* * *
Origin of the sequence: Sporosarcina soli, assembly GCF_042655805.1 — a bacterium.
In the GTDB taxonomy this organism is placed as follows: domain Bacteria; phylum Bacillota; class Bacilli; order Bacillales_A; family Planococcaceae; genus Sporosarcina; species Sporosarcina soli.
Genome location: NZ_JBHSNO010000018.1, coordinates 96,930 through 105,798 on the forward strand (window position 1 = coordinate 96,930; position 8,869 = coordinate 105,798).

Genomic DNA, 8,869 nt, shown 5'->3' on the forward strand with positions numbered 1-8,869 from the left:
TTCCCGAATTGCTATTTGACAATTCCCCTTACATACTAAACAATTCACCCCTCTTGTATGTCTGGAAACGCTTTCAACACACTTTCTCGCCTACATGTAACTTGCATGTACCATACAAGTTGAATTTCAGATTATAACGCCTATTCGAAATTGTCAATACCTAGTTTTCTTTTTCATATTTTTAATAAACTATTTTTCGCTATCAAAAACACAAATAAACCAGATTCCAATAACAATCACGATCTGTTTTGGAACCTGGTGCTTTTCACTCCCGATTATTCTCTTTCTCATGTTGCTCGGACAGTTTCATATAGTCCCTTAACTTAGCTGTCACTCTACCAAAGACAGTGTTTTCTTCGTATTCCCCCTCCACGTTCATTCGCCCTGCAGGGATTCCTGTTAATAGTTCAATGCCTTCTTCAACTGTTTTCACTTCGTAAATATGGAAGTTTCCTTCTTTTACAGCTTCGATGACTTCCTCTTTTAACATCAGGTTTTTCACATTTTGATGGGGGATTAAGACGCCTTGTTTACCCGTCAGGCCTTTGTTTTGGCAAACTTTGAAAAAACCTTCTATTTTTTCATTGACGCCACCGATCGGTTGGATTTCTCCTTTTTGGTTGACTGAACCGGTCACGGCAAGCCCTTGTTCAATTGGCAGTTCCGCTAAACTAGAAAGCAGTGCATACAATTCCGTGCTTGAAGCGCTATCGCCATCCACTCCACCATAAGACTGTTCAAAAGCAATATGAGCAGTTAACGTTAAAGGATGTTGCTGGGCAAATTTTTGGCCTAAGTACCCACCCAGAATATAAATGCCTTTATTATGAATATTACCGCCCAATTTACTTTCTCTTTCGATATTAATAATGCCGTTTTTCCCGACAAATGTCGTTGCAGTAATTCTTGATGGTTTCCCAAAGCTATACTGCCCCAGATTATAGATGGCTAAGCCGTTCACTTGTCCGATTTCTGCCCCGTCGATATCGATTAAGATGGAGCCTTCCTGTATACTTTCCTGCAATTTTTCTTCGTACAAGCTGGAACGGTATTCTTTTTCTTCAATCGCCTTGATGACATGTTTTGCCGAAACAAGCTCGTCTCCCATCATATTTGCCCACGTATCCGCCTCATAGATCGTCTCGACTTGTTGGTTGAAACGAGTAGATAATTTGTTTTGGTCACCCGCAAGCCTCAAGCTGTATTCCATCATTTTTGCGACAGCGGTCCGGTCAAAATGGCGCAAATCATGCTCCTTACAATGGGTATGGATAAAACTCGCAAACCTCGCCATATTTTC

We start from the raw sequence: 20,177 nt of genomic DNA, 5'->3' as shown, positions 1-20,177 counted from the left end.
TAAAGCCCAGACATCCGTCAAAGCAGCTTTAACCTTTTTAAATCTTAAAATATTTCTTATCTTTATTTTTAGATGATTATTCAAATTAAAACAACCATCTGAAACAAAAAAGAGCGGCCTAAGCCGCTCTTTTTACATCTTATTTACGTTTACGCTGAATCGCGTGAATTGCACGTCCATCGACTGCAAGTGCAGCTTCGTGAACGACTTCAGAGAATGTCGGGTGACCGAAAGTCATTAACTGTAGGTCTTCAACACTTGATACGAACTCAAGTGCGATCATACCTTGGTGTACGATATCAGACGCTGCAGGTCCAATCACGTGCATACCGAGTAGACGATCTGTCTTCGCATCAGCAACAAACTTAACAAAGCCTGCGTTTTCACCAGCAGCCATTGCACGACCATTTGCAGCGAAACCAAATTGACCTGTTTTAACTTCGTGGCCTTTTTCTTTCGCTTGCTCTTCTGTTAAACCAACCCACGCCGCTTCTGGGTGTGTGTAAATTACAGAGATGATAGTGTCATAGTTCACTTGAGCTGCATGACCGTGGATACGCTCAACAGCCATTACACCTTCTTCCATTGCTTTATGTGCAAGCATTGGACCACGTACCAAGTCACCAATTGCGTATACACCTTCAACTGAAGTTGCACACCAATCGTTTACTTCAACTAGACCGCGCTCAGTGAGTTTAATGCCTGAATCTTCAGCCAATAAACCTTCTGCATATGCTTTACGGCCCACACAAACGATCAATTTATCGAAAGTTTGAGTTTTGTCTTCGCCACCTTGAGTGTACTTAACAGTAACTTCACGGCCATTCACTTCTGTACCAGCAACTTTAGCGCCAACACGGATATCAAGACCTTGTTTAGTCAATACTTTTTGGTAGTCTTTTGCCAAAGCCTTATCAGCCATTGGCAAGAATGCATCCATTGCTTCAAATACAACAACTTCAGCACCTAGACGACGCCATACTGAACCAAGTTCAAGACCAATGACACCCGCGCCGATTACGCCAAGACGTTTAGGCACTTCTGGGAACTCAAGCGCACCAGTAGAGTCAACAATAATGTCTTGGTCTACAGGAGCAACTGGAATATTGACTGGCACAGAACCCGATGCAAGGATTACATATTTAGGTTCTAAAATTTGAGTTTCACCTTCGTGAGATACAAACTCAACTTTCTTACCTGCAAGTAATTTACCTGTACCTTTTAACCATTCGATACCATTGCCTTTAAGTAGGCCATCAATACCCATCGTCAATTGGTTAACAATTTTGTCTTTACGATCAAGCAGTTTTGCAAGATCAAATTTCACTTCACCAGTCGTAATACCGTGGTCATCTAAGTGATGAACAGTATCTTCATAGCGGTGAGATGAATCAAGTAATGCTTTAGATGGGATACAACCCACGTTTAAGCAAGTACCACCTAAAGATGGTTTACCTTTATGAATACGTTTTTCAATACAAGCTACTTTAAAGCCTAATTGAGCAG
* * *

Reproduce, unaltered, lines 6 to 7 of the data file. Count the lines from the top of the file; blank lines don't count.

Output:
We start from the raw sequence: 20,177 nt of genomic DNA, 5'->3' as shown, positions 1-20,177 counted from the left end.
TAAAGCCCAGACATCCGTCAAAGCAGCTTTAACCTTTTTAAATCTTAAAATATTTCTTATCTTTATTTTTAGATGATTATTCAAATTAAAACAACCATCTGAAACAAAAAAGAGCGGCCTAAGCCGCTCTTTTTACATCTTATTTACGTTTACGCTGAATCGCGTGAATTGCACGTCCATCGACTGCAAGTGCAGCTTCGTGAACGACTTCAGAGAATGTCGGGTGACCGAAAGTCATTAACTGTAGGTCTTCAACACTTGATACGAACTCAAGTGCGATCATACCTTGGTGTACGATATCAGACGCTGCAGGTCCAATCACGTGCATACCGAGTAGACGATCTGTCTTCGCATCAGCAACAAACTTAACAAAGCCTGCGTTTTCACCAGCAGCCATTGCACGACCATTTGCAGCGAAACCAAATTGACCTGTTTTAACTTCGTGGCCTTTTTCTTTCGCTTGCTCTTCTGTTAAACCAACCCACGCCGCTTCTGGGTGTGTGTAAATTACAGAGATGATAGTGTCATAGTTCACTTGAGCTGCATGACCGTGGATACGCTCAACAGCCATTACACCTTCTTCCATTGCTTTATGTGCAAGCATTGGACCACGTACCAAGTCACCAATTGCGTATACACCTTCAACTGAAGTTGCACACCAATCGTTTACTTCAACTAGACCGCGCTCAGTGAGTTTAATGCCTGAATCTTCAGCCAATAAACCTTCTGCATATGCTTTACGGCCCACACAAACGATCAATTTATCGAAAGTTTGAGTTTTGTCTTCGCCACCTTGAGTGTACTTAACAGTAACTTCACGGCCATTCACTTCTGTACCAGCAACTTTAGCGCCAACACGGATATCAAGACCTTGTTTAGTCAATACTTTTTGGTAGTCTTTTGCCAAAGCCTTATCAGCCATTGGCAAGAATGCATCCATTGCTTCAAATACAACAACTTCAGCACCTAGACGACGCCATACTGAACCAAGTTCAAGACCAATGACACCCGCGCCGATTACGCCAAGACGTTTAGGCACTTCTGGGAACTCAAGCGCACCAGTAGAGTCAACAATAATGTCTTGGTCTACAGGAGCAACTGGAATATTGACTGGCACAGAACCCGATGCAAGGATTACATATTTAGGTTCTAAAATTTGAGTTTCACCTTCGTGAGATACAAACTCAACTTTCTTACCTGCAAGTAATTTACCTGTACCTTTTAACCATTCGATACCATTGCCTTTAAGTAGGCCATCAATACCCATCGTCAATTGGTTAACAATTTTGTCTTTACGATCAAGCAGTTTTGCAAGATCAAATTTCACTTCACCAGTCGTAATACCGTGGTCATCTAAGTGATGAACAGTATCTTCATAGCGGTGAGATGAATCAAGTAATGCTTTAGATGGGATACAACCCACGTTTAAGCAAGTACCACCTAAAGATGGTTTACCTTTATGAATACGTTTTTCAATACAAGCTACTTTAAAGCCTAATTGAGCAG